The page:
Jerry Bretal, 51, started fishing as a teenager and made a career of it, just as his father and grandfather had done. His stepson, Xavier Vega, 29, was a successful barber who had fulfilled a long-held dream of owning his own shop.
On Saturday, Bretal, Vega and two other men left New Bedford on a fishing trip that took a tragic turn when their 56-foot scalloping vessel apparently capsized in a fierce storm and sank about 28 miles off the coast of Martha’s Vineyard, according to the Coast Guard.
One man was rescued Sunday afternoon. Bretal, Vega, and Mark Cormier Jr., are missing and presumed dead.
“From a port and city that are all too familiar with the perilous nature of commercial fishing, we extend our prayers and support to the families of those who were lost, and express our gratitude to the US Coast Guard members who saved the lone survivor of this tragedy,” said New Bedford’s mayor, Jon Mitchell.
The Leonardo sent out a distress signal Sunday afternoon. When the Coast Guard rescued Ernesto Santos from a lifeboat about an hour-and-a-half later, there were nine-foot waves and gusts as high as 39 knots. Santos, who was hospitalized for hypothermia, told rescuers that the other crew members were not wearing survival suits or life jackets, officials said.
On Monday, the Coast Guard suspended its search after 25 hours.
Vega’s sister, Judinette, said her brother would have turned 30 on Friday.
“He was loved by so many,” she said. “His smile was something everyone recognized.”
When Vega was 12 years old, he battled osteosarcoma, a rare type of cancer in the bones. “He overcame that,” she said. And he never complained.
“He was a good person to everyone,” said Judinette Vega, 33. “He always did his best to make sure the people around him were all right.”
Vega studied welding at Greater New Bedford Regional Vocational Technical High School but would also cut his friends’ hair, and came to realize “he was really good at it,” she said. Vega got into barbering and dreamed of owning his own shop. That became a reality two years ago, when he opened Vega’s Barber Club in New Bedford.
That was the last place that Paige Ramos saw Vega, her friend since elementary school. When they first met, Vega had just moved from Puerto Rico and was learning to speak English. They hit it off right away, she said.
“We lived a few houses apart from each other” on McGurk Street in New Bedford, said Ramos, 30. “We hung out almost every day.”
Vega was a genuinely caring person, she said, and had a radiant personality.
“He was always positive,” she said. “I never heard him complain, even when he was sick.”
In a Facebook post, Ramos recalled taking her boys to get their hair cut at Vega’s barbershop. But it was bustling and he was completely booked, so she decided to give her boys haircuts at home. Now she wishes she had visited his shop more often. “The world is definitely going to be a different place without him,” she wrote.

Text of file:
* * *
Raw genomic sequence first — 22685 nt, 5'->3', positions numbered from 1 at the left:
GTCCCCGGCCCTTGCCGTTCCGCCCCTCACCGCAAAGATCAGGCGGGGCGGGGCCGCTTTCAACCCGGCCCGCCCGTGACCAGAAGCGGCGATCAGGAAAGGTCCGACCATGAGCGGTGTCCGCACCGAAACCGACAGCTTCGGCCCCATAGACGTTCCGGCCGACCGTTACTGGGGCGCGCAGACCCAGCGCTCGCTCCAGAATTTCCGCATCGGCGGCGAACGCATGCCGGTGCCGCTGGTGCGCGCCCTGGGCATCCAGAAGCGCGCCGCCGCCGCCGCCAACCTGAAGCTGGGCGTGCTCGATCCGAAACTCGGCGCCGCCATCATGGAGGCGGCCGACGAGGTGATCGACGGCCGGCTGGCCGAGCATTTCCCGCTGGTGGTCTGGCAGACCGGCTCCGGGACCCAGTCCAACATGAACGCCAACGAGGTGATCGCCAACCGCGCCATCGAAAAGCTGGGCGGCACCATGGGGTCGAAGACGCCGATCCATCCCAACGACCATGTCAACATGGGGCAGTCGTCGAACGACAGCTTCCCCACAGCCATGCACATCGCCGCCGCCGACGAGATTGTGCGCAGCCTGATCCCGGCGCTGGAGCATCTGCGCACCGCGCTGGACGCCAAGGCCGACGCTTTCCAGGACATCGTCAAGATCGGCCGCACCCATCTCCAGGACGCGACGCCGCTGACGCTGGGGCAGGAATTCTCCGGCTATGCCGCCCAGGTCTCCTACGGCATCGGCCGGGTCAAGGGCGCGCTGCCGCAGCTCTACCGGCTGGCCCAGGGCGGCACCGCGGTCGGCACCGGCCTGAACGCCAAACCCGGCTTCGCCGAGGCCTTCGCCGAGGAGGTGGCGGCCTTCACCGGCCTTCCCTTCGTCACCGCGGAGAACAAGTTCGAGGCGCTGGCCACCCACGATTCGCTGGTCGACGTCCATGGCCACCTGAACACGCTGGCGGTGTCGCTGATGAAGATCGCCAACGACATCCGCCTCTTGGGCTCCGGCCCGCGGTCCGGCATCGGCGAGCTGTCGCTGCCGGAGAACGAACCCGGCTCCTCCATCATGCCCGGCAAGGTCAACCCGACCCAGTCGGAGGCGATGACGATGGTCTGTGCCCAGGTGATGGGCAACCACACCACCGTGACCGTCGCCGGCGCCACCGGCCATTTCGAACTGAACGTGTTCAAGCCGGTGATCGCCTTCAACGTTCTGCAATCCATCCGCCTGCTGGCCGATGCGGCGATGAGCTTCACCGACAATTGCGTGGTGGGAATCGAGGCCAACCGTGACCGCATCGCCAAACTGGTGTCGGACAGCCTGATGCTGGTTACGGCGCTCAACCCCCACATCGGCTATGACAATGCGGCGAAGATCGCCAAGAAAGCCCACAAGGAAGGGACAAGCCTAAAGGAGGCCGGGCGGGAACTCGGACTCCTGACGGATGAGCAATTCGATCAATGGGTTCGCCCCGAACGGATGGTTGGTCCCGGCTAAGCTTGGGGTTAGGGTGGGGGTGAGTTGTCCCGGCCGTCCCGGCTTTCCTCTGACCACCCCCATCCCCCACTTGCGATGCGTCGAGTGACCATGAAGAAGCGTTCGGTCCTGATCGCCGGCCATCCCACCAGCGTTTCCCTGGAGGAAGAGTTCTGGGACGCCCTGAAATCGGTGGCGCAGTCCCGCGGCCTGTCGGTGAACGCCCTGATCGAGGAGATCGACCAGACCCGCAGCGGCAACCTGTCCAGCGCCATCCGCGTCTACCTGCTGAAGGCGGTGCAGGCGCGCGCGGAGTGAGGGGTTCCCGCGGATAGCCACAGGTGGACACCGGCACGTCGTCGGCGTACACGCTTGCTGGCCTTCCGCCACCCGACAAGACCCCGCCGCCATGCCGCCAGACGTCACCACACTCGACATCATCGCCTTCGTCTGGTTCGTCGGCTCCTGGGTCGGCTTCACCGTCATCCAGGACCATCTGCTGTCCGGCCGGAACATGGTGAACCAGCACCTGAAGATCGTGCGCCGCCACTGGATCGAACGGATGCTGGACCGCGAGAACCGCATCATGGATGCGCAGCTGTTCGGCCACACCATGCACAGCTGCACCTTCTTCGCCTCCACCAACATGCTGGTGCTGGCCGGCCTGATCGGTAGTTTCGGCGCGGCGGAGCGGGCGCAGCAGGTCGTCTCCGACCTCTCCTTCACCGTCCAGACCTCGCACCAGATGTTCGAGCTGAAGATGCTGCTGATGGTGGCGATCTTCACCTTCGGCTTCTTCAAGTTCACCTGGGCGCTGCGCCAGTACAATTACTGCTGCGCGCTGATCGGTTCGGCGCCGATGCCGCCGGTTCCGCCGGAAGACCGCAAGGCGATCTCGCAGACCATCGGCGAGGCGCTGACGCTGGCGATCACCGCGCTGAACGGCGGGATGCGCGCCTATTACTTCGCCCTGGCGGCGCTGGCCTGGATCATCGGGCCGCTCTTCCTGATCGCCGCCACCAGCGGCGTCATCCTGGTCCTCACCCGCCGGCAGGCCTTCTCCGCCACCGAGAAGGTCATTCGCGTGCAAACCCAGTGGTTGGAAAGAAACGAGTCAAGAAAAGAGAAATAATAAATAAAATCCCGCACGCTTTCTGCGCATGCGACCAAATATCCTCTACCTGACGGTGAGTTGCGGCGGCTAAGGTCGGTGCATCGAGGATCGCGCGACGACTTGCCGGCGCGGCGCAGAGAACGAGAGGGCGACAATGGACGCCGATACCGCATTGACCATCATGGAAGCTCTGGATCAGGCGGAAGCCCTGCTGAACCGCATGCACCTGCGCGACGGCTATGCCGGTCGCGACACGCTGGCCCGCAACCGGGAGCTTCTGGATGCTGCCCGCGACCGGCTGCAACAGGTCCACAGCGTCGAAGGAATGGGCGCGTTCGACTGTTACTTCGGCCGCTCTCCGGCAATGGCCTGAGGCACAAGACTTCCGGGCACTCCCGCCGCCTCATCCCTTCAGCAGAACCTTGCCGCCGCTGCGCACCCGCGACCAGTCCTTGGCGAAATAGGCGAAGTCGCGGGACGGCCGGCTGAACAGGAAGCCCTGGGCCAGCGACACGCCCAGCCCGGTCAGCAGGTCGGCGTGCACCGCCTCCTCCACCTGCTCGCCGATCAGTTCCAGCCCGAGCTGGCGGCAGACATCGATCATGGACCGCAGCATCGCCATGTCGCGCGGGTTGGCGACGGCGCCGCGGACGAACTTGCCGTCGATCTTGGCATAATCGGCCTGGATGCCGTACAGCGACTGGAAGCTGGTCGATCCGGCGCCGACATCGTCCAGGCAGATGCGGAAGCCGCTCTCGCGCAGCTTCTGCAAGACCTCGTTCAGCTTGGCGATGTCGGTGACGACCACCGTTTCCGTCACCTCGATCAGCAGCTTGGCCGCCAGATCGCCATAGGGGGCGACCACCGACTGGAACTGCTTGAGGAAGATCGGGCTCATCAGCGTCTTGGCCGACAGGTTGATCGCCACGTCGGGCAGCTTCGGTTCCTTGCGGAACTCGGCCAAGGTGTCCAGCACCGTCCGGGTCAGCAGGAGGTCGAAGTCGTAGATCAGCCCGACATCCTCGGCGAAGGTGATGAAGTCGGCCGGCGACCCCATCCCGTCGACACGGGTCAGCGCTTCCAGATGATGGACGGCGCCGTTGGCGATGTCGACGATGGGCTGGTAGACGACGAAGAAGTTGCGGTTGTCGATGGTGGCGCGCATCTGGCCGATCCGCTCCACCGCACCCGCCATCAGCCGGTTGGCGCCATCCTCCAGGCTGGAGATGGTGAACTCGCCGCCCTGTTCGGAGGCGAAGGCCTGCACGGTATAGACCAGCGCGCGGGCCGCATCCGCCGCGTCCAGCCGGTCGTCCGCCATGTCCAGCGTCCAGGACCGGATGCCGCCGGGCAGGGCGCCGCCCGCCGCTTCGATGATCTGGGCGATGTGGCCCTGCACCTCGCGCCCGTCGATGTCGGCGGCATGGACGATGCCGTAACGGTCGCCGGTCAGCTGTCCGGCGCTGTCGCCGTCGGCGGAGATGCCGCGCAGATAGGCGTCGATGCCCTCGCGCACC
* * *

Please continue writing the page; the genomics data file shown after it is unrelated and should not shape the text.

Karen Treadup taught Vega for two years at Sergeant William H. Carney Academy in New Bedford.
“As a teacher, you care about all of your students . . . but there’s always a few that steal your heart,” she wrote on Facebook. “He showed me the meaning of perseverance and courage. His smile never faded during tough times.”
She was Vega’s academic support teacher when he was diagnosed with cancer.
“I tutored him throughout that time until he was able to come back to school,” she wrote in a message to the Globe. “He taught me more than I taught him.”
The commercial fishing boat was built in 1967. Its owner, Luis Martins, said the fishermen left port Saturday between 10:30 and 11 a.m. but he hasn’t learned details of what happened.
“It’s a crazy situation,” Martins said Tuesday. “I feel bad for the families right now.”
Alisha Marques, Cormier’s sister, shared a message of hope on Facebook Monday: “Keep positive energy we need all the prayers to bring my hero home,” she wrote.
Stephen Horton, a friend of Cormier, said he was the “kind of guy who made you feel cool just by being around him.”
“I’m at a loss,” Horton, a 30-year-old Swansea resident, said Tuesday.
Horton said he met Cormier in 2007 while working at a gas station convenience store in Somerset. Cormier recognized the band he was playing at work, Mindless Self Indulgence, and the two hit it off, he recalled.
They would attend “obscure punk shows” together. At one point, their lives went in different directions. Horton said when they hung out regularly, Cormier worked as a mechanic.
Cormier, he said, had a love for cars and was always “rebuilding a car at the side of his house.”
He treated a Chevrolet Chevelle he owned “as his baby,” Horton said.
He knew Cormier had previously worked in the commercial fishing industry, but “it surprised me that he went back into that business.”
The last time the two spoke was in June.
“It was, ‘We got to get together soon, we got to get together soon,’ ” he said. “One of those conversations you have.”
Jim Kendall, president of New Bedford Seafood Consulting, which does public relations and lobbying work for the fishing industry, described the mood on the city’s waterfront as “dismal at best.”
“When something like this happens, particularly around the holidays, it raises awareness of how dangerous it is,” he said.
He said he did not know the specifics of how the Leonardo went down. Speaking generally, he did say that before the dead of winter, “you start getting cold weather and when the cold weather hits the warm water, you get some pretty nasty seas.”